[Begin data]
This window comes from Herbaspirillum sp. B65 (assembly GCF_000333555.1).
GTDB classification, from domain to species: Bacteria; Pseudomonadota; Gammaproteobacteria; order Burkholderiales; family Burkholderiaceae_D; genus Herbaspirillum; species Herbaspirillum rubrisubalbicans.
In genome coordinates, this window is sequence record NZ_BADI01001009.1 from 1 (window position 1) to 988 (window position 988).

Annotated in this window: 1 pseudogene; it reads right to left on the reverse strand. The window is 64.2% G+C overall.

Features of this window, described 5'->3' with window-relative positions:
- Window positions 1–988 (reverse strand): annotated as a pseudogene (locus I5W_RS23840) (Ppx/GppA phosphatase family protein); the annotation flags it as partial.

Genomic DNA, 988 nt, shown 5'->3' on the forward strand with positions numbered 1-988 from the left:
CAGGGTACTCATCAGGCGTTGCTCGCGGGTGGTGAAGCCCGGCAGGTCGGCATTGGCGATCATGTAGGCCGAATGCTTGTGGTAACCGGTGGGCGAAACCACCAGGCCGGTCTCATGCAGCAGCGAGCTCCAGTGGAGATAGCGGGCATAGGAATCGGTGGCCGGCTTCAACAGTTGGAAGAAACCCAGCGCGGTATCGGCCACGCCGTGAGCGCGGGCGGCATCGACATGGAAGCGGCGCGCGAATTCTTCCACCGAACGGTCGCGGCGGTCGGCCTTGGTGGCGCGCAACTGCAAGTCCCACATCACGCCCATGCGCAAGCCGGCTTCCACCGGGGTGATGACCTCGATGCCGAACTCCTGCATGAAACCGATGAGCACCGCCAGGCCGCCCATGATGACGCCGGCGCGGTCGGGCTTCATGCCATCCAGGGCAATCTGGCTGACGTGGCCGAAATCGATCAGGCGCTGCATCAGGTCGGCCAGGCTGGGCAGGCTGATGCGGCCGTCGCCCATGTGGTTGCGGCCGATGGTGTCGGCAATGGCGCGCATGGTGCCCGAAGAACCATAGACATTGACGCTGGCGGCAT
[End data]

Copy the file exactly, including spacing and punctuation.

This window comes from Herbaspirillum sp. B65 (assembly GCF_000333555.1).
GTDB classification, from domain to species: Bacteria; Pseudomonadota; Gammaproteobacteria; order Burkholderiales; family Burkholderiaceae_D; genus Herbaspirillum; species Herbaspirillum rubrisubalbicans.
In genome coordinates, this window is sequence record NZ_BADI01001009.1 from 1 (window position 1) to 988 (window position 988).

Annotated in this window: 1 pseudogene; it reads right to left on the reverse strand. The window is 64.2% G+C overall.

Features of this window, described 5'->3' with window-relative positions:
- Window positions 1–988 (reverse strand): annotated as a pseudogene (locus I5W_RS23840) (Ppx/GppA phosphatase family protein); the annotation flags it as partial.

Genomic DNA, 988 nt, shown 5'->3' on the forward strand with positions numbered 1-988 from the left:
CAGGGTACTCATCAGGCGTTGCTCGCGGGTGGTGAAGCCCGGCAGGTCGGCATTGGCGATCATGTAGGCCGAATGCTTGTGGTAACCGGTGGGCGAAACCACCAGGCCGGTCTCATGCAGCAGCGAGCTCCAGTGGAGATAGCGGGCATAGGAATCGGTGGCCGGCTTCAACAGTTGGAAGAAACCCAGCGCGGTATCGGCCACGCCGTGAGCGCGGGCGGCATCGACATGGAAGCGGCGCGCGAATTCTTCCACCGAACGGTCGCGGCGGTCGGCCTTGGTGGCGCGCAACTGCAAGTCCCACATCACGCCCATGCGCAAGCCGGCTTCCACCGGGGTGATGACCTCGATGCCGAACTCCTGCATGAAACCGATGAGCACCGCCAGGCCGCCCATGATGACGCCGGCGCGGTCGGGCTTCATGCCATCCAGGGCAATCTGGCTGACGTGGCCGAAATCGATCAGGCGCTGCATCAGGTCGGCCAGGCTGGGCAGGCTGATGCGGCCGTCGCCCATGTGGTTGCGGCCGATGGTGTCGGCAATGGCGCGCATGGTGCCCGAAGAACCATAGACATTGACGCTGGCGGCAT